1.8 million records lost by the VA, again

Quite clearly the administration has zero interest in protecting the privacy of its citizens because it seemed like only yesterday that the Veterans Administration was in turmoil after losing 26.5 million records. The VA told everyone that there was nothing to worry about and that the data wasn’t accessed. Most organizations might have learned a lesson from that experience and at least started with what many would consider being the first step in security, which is physical security, as in locking down the computer hardware so it is unable to walk away. Nope, not with this team. Jim Nicholson is probably about due for a medal by Bush since he knows how to ignore a problem as well as anyone.

The Department of Veterans Affairs began notifying 1.8 million veterans and doctors Monday that their personal and business information could be on a portable hard drive that has been missing from an Alabama hospital for nearly three weeks.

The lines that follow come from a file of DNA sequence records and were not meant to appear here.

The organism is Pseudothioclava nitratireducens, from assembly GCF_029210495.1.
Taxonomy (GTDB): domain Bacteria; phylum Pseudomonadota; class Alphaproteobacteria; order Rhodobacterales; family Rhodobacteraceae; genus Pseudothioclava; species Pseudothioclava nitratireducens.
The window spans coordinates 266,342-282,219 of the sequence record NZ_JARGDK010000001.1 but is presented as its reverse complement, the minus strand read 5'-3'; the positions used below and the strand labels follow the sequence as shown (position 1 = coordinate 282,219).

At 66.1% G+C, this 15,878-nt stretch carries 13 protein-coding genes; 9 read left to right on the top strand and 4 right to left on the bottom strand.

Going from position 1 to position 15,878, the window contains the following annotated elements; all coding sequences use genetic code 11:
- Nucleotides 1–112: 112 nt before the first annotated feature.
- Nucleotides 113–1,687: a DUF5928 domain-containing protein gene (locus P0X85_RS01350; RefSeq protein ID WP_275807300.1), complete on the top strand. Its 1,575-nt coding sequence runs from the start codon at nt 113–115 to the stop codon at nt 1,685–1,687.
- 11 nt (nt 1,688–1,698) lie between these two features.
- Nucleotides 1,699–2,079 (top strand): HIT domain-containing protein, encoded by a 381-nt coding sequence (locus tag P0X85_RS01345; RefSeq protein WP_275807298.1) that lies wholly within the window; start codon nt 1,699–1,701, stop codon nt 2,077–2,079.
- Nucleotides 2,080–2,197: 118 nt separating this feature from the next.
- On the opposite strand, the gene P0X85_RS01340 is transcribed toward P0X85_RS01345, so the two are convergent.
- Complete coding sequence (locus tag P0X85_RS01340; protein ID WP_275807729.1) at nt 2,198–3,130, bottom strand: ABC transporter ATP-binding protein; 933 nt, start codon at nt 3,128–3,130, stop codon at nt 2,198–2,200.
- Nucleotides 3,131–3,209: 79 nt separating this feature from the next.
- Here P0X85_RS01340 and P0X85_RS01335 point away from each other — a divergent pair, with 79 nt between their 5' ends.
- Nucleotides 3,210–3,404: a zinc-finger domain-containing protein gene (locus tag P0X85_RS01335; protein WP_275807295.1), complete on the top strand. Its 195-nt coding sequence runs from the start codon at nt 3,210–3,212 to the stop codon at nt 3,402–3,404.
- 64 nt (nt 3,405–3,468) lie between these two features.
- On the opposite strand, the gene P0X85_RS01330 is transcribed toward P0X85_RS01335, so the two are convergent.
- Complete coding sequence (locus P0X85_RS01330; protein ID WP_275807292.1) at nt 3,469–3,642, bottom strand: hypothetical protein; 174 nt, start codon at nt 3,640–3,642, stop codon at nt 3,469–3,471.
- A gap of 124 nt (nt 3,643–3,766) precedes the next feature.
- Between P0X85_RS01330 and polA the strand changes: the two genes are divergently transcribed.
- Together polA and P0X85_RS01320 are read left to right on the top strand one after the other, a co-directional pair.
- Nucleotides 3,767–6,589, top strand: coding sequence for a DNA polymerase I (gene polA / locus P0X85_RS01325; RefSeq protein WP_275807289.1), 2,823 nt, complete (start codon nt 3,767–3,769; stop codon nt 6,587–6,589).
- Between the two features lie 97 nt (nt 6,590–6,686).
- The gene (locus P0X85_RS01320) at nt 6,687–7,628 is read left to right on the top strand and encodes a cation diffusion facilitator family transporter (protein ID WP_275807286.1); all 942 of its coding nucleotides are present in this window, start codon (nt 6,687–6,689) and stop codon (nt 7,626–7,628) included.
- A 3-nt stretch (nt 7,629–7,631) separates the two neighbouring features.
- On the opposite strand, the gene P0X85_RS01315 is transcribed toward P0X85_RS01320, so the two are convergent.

The hard drive may have contained numbers and other personal information from about 535,000 individuals and billing information on 1.3 million doctors nationwide, the VA said. That’s more than 37 times more people than authorities initially believed were affected.

Note the words “may have contained.” All too often, statements like that mean “most certainly contained personal information but we are hoping this will blow over and people will ignore the follow up story which will confirm the data loss.”


An American in Paris, France. BA in History & Political Science from Ohio State. Provided consulting services to US software startups, launching new business overseas that have both IPO’d and sold to well-known global software companies. Currently launching a new cloud-based startup. Full bio here.

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